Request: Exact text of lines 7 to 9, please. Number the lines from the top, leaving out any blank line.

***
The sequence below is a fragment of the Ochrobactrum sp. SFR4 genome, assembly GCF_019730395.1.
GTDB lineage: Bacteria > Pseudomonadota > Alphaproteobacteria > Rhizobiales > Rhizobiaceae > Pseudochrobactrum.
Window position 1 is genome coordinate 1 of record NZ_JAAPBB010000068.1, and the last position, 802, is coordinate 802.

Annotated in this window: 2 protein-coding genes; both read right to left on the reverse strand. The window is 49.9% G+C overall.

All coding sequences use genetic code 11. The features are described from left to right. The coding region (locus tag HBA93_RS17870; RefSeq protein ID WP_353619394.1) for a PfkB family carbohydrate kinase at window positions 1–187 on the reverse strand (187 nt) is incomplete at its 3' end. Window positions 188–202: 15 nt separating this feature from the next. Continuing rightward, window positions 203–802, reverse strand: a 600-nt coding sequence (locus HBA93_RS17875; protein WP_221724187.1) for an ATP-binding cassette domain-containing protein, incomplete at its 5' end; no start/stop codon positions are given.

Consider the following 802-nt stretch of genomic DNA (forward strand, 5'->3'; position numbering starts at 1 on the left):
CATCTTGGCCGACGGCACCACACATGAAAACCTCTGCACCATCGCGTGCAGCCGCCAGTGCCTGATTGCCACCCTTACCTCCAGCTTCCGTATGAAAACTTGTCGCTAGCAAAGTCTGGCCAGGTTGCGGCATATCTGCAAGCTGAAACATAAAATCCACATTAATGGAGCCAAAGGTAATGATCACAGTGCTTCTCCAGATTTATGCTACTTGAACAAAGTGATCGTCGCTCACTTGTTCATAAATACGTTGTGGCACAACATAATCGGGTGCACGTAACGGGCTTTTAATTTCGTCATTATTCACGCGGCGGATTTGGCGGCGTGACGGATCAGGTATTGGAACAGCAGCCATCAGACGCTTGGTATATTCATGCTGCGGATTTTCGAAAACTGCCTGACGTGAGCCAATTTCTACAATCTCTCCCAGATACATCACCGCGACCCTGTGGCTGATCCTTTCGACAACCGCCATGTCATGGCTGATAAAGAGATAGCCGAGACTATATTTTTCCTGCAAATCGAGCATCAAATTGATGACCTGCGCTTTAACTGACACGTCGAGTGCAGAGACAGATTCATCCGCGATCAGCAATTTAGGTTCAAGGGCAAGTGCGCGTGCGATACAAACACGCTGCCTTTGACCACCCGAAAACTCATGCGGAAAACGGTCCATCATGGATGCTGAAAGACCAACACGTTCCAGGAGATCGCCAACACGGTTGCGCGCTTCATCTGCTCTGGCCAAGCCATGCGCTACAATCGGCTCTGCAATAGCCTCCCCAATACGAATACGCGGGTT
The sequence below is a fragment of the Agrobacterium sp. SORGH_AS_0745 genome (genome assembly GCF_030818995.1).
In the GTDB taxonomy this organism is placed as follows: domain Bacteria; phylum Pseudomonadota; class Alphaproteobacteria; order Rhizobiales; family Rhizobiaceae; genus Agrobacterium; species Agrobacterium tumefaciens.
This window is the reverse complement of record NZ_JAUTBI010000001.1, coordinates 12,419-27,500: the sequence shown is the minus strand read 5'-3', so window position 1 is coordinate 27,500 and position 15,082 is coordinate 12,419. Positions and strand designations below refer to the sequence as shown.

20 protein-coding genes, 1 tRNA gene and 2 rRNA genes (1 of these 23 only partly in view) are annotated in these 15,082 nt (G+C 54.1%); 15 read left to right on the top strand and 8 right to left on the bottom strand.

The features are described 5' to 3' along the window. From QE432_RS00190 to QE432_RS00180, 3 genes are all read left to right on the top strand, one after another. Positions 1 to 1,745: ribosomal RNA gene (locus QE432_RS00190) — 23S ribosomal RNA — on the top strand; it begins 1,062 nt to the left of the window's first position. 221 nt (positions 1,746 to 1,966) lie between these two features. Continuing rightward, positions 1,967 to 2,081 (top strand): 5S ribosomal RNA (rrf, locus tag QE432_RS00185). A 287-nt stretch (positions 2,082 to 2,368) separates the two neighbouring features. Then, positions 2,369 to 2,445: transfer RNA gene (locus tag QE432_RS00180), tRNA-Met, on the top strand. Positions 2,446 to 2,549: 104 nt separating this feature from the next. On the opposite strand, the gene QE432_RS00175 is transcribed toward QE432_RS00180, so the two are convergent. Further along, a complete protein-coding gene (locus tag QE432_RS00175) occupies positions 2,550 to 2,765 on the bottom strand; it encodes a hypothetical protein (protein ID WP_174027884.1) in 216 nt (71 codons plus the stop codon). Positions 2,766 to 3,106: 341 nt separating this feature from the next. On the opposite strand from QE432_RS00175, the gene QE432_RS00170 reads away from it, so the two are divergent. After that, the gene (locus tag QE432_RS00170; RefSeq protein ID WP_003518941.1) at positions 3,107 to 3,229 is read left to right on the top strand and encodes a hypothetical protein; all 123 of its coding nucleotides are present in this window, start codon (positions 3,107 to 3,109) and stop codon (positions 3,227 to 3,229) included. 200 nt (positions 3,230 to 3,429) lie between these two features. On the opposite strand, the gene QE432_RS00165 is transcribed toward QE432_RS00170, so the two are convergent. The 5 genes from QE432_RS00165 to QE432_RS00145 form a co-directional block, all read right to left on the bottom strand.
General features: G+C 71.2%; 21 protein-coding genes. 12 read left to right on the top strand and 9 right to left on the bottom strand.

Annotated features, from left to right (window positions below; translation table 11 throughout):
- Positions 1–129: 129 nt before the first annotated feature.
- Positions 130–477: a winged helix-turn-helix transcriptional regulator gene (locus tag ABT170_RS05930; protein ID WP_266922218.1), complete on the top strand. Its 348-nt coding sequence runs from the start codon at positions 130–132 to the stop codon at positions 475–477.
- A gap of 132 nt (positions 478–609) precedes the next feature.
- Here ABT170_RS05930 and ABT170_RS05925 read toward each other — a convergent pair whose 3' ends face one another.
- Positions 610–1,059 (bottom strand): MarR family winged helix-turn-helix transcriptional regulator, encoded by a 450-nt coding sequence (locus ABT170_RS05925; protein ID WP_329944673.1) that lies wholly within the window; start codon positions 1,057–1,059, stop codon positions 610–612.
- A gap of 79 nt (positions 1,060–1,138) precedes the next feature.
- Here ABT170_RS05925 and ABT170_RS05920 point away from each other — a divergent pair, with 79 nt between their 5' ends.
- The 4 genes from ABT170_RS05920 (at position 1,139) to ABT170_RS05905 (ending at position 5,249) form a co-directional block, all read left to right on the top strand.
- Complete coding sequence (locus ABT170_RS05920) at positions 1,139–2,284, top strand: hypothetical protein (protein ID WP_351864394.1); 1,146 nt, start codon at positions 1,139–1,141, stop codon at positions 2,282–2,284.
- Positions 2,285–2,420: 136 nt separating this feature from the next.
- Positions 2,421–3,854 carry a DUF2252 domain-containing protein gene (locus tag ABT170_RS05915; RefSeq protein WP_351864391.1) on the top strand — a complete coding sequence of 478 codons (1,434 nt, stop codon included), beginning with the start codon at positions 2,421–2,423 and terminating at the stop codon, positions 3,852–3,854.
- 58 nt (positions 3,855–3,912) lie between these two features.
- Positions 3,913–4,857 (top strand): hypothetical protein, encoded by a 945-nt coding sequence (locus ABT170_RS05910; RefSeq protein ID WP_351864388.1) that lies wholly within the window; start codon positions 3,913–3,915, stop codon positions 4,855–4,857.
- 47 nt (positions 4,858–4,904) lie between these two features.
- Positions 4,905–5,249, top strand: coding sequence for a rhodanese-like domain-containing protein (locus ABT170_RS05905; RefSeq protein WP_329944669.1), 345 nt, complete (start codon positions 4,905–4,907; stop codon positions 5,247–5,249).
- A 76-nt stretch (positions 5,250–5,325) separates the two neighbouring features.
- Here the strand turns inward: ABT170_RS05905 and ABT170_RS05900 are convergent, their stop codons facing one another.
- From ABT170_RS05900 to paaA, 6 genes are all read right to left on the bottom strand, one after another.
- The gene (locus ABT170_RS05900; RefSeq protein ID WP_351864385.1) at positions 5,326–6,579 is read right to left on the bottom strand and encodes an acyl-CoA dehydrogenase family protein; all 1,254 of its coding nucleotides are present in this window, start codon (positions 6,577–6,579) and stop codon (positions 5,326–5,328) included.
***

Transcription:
CATCTTGGCCGACGGCACCACACATGAAAACCTCTGCACCATCGCGTGCAGCCGCCAGTGCCTGATTGCCACCCTTACCTCCAGCTTCCGTATGAAAACTTGTCGCTAGCAAAGTCTGGCCAGGTTGCGGCATATCTGCAAGCTGAAACATAAAATCCACATTAATGGAGCCAAAGGTAATGATCACAGTGCTTCTCCAGATTTATGCTACTTGAACAAAGTGATCGTCGCTCACTTGTTCATAAATACGTTGTGGCACAACATAATCGGGTGCACGTAACGGGCTTTTAATTTCGTCATTATTCACGCGGCGGATTTGGCGGCGTGACGGATCAGGTATTGGAACAGCAGCCATCAGACGCTTGGTATATTCATGCTGCGGATTTTCGAAAACTGCCTGACGTGAGCCAATTTCTACAATCTCTCCCAGATACATCACCGCGACCCTGTGGCTGATCCTTTCGACAACCGCCATGTCATGGCTGATAAAGAGATAGCCGAGACTATATTTTTCCTGCAAATCGAGCATCAAATTGATGACCTGCGCTTTAACTGACACGTCGAGTGCAGAGACAGATTCATCCGCGATCAGCAATTTAGGTTCAAGGGCAAGTGCGCGTGCGATACAAACACGCTGCCTTTGACCACCCGAAAACTCATGCGGAAAACGGTCCATCATGGATGCTGAAAGACCAACACGTTCCAGGAGATCGCCAACACGGTTGCGCGCTTCATCTGCTCTGGCCAAGCCATGCGCTACAATCGGCTCTGCAATAGCCTCCCCAATACGAATACGCGGGTT
The sequence below is a fragment of the Agrobacterium sp. SORGH_AS_0745 genome (genome assembly GCF_030818995.1).
In the GTDB taxonomy this organism is placed as follows: domain Bacteria; phylum Pseudomonadota; class Alphaproteobacteria; order Rhizobiales; family Rhizobiaceae; genus Agrobacterium; species Agrobacterium tumefaciens.